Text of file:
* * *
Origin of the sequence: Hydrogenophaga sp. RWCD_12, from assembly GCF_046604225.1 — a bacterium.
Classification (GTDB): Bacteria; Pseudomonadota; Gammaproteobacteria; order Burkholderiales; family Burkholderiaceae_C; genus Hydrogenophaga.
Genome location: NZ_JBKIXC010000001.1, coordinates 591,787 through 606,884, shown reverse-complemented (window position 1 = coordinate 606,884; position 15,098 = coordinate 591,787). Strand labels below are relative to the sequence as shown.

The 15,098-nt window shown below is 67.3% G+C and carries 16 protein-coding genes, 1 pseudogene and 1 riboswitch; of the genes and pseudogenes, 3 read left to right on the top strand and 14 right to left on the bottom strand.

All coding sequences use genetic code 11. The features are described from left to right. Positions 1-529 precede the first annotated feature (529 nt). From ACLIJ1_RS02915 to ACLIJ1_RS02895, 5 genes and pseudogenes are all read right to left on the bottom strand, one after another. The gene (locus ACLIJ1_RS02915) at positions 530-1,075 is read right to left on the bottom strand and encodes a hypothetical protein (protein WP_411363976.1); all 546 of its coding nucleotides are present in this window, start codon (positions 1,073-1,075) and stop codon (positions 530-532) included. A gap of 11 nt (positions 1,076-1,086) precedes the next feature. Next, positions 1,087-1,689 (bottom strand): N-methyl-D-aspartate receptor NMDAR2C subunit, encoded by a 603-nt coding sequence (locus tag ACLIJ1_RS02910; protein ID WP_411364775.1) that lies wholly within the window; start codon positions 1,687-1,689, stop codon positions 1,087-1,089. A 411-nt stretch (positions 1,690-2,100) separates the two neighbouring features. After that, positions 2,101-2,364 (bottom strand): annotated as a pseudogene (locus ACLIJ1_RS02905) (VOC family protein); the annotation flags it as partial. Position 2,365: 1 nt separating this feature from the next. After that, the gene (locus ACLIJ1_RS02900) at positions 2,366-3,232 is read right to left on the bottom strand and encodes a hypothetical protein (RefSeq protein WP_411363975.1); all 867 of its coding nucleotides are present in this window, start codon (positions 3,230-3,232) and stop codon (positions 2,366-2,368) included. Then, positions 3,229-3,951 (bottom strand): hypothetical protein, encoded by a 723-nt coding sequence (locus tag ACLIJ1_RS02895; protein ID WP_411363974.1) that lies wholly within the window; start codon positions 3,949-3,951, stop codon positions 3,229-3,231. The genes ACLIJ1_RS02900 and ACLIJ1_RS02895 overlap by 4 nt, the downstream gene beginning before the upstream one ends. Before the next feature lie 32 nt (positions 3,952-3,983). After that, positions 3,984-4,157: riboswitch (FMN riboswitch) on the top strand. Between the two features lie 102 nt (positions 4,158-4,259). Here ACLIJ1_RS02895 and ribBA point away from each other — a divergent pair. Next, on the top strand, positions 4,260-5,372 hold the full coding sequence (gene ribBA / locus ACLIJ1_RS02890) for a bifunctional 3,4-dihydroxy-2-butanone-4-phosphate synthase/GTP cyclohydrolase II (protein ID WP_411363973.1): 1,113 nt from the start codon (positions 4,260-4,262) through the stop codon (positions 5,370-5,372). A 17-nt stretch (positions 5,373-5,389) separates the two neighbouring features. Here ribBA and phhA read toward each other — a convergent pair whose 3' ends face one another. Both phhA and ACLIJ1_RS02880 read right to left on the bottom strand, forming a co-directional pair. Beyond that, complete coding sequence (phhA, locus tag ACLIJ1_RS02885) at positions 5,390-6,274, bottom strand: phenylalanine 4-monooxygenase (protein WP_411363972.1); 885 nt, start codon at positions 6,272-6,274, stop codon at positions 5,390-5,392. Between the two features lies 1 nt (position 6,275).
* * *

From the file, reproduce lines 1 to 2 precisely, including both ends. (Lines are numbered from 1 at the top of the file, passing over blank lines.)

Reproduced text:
Origin of the sequence: Hydrogenophaga sp. RWCD_12, from assembly GCF_046604225.1 — a bacterium.
Classification (GTDB): Bacteria; Pseudomonadota; Gammaproteobacteria; order Burkholderiales; family Burkholderiaceae_C; genus Hydrogenophaga.